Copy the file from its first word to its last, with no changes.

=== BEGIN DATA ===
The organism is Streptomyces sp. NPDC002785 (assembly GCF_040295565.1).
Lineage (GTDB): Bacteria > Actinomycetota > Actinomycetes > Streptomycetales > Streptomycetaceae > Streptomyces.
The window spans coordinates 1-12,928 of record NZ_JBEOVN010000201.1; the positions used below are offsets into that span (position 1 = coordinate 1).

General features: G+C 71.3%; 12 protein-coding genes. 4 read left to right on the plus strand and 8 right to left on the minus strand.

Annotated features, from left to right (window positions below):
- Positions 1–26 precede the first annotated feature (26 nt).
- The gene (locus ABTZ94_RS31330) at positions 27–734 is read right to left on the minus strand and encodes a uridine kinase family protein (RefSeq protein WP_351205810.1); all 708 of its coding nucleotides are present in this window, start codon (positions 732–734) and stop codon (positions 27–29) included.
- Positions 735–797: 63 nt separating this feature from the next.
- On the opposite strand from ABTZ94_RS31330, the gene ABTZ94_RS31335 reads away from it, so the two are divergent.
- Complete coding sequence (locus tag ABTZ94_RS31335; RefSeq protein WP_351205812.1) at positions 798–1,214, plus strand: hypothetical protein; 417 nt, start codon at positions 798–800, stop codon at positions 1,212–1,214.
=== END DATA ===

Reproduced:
The organism is Streptomyces sp. NPDC002785 (assembly GCF_040295565.1).
Lineage (GTDB): Bacteria > Actinomycetota > Actinomycetes > Streptomycetales > Streptomycetaceae > Streptomyces.
The window spans coordinates 1-12,928 of record NZ_JBEOVN010000201.1; the positions used below are offsets into that span (position 1 = coordinate 1).

General features: G+C 71.3%; 12 protein-coding genes. 4 read left to right on the plus strand and 8 right to left on the minus strand.

Annotated features, from left to right (window positions below):
- Positions 1–26 precede the first annotated feature (26 nt).
- The gene (locus ABTZ94_RS31330) at positions 27–734 is read right to left on the minus strand and encodes a uridine kinase family protein (RefSeq protein WP_351205810.1); all 708 of its coding nucleotides are present in this window, start codon (positions 732–734) and stop codon (positions 27–29) included.
- Positions 735–797: 63 nt separating this feature from the next.
- On the opposite strand from ABTZ94_RS31330, the gene ABTZ94_RS31335 reads away from it, so the two are divergent.
- Complete coding sequence (locus tag ABTZ94_RS31335; RefSeq protein WP_351205812.1) at positions 798–1,214, plus strand: hypothetical protein; 417 nt, start codon at positions 798–800, stop codon at positions 1,212–1,214.